Shettle and Granger then had this exchange:

Shettle: You didn't kill that lady right there? You did that, didn't you. Did you kill that little old lady?

Granger: No I did not. Probably the Beaumont Police. They probably shot her.

Shettle: Did the cops use this gun to kill Miss Sebolt?

Granger: I had that gun. I don't remember bringing it to Beaumont.

Shettle: That's a convenient answer.

Granger: You say it's really convenient for me? What does that mean?

Why is it people automatically assume I'm lying?

Shettle: You're a murdering son of a -----, that's why.

Granger: Why do you have so much hostility toward me? What did I do to you?

Shettle: That little old lady bled to death because you killed her.

That's why there's so much animosity in me.

Granger: I didn't kill her. I didn't have any more bullets.

Granger testified he got his rifle from a drug dealer.

I knew someone who sells heat; an acquaintance. He deals in drugs and guns and stuff like that.

After Shettle asked Judge Bob Wortham to make Granger answer his question regarding the dealer's name, Granger said, His name is Reg. I don't know his last name. He's an MS-13 member.

He also explained he and his brother have a musical rap group. Shettle asked him about the lyrics of a song called Hellaween. Granger explained, Instead of delivering candy, we're deliverying death and destruction. He then proceeded to tell the courtroom which website people can log onto to listen to his music.

Granger continued, I shot all my bullets at my daughter. I shot all

10 rounds at Samantha. I didn't tell you I don't remember doing it. I don't remember getting to Beaumont.

Shettle asked, Why would you try to kill your own flesh and blood?

Granger responded, I told you. I was on cruise control. It's like I wasn't even there. That's what I'ev been telling everyone. I'm sorry I even shot my daughter. She's not right in the head. It's not her fault people would manipulate her like that. It was horrible watching that video [referring to a police unit dash camera video prosecutors submitted into evidence that shows the driver of a truck run over a woman in the parking lot of the Jefferson County courthouse].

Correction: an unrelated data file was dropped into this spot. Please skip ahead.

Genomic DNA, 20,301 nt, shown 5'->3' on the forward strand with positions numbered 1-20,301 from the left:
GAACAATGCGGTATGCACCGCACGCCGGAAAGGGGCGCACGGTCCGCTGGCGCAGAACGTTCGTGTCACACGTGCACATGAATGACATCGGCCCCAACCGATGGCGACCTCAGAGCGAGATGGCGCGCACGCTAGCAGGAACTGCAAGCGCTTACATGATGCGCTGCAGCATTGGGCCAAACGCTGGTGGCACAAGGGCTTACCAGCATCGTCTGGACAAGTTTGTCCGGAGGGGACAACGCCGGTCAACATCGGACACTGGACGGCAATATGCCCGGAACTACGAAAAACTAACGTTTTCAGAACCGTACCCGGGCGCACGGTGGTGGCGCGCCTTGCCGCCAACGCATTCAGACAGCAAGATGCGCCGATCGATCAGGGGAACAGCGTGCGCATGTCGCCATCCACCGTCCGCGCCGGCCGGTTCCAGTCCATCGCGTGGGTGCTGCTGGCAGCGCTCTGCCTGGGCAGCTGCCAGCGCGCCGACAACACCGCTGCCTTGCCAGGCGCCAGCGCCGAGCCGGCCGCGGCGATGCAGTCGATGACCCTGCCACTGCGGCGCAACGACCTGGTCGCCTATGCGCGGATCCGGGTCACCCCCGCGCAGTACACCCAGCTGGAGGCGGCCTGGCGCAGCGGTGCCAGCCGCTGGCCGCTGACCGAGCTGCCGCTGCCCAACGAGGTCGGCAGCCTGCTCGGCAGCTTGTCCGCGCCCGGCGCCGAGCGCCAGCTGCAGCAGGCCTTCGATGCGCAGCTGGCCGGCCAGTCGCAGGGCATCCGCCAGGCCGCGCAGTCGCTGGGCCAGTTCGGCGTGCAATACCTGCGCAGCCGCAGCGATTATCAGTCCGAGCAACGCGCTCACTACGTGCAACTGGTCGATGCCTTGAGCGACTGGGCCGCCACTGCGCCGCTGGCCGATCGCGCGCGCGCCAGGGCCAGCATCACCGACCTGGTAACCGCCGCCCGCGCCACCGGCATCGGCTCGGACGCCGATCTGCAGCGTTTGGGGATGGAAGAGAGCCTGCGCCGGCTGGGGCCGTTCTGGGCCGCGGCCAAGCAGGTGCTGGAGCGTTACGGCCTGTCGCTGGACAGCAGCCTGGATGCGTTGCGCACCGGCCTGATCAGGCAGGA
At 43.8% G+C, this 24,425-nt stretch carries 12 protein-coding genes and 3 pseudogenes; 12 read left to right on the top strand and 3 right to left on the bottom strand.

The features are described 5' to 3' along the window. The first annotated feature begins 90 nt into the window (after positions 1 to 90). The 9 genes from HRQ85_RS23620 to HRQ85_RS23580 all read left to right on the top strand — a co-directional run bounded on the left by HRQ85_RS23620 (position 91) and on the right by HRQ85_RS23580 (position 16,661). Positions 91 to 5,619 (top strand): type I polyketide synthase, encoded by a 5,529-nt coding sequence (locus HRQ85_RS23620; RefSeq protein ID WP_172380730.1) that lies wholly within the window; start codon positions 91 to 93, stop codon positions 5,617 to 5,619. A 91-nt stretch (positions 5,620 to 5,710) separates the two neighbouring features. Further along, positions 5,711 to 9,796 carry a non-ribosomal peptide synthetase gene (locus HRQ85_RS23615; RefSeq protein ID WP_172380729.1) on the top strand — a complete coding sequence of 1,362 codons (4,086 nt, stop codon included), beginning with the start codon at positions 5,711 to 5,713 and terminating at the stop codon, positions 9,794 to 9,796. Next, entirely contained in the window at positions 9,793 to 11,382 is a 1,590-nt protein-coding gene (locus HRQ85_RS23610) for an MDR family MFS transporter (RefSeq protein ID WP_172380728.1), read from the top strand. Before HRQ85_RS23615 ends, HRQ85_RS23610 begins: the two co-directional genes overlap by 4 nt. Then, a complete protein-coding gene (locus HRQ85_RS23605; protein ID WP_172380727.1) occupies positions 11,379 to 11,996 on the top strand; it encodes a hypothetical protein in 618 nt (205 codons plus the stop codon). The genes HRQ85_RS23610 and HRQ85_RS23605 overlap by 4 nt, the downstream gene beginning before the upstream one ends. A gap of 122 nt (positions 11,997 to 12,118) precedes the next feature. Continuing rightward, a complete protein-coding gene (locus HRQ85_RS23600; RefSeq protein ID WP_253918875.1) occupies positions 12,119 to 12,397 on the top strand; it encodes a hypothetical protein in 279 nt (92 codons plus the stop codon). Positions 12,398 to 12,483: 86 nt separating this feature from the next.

Shettle also questioned Granger about comments he made to his mother on the telephone, while behind bars. Granger admitted to saying, They made me famous for being bad. Never thought I would become a superstar by going crazy. I think it was pretty good to make Texas history.

After Shettle read this, Granger said from the witness stand, Is that factual? Didn't I make Texas history?

Granger also said to the attorney, If you're going to quote some of my words, quote everything. Don't twist it.

Shettle said to Granger, You have any other instructions for me?

The defense team also called Bartholomew Granger's brothers, son, and mother to the stand. Each person said the defendant was not guilty of the aggravated sexual assault charges.

Shettle showed Granger's son, 20-year-old Bartholomew Granger Jr., a photo marked state's exhibit 53.This is a photograph of the victim laying in a pool of blood in front of the courthouse.

Shettle asked Granger Jr., What is that a photo of?

Granger Jr. replied, The courthouse shot up. A lady dead. You can't prove he murdered her.

The defense team also called to the witness stand a forensic pathologist who says her findings are different than those of the doctor who performed Minnie Ray Sebolt's autopsy, Dr. Funte. The doctor said she believes Dr. Funte reversed the entrance and exit points of the fatal gunshot wound to the victim's left thigh. She says if she is correct, the bullet came from the street. She said if Dr. Funte is correct, the bullet must have come from inside the courthouse.

The doctor also explained, based on surveillance video and affidavits from two officers who were near the victim, it appears Sebolt still had a pulse about four minutes after she'd been shot. The doctor said, There was no aid rendered until EMS came nearly seven minutes later, at which time it was too late.

She said this is simply her opinion based on courthouse surveillance video and photographs. She did not have a copy of the EMS report.

This story brought to you courtesy of KFDM.com. Visit their website for complete coverage.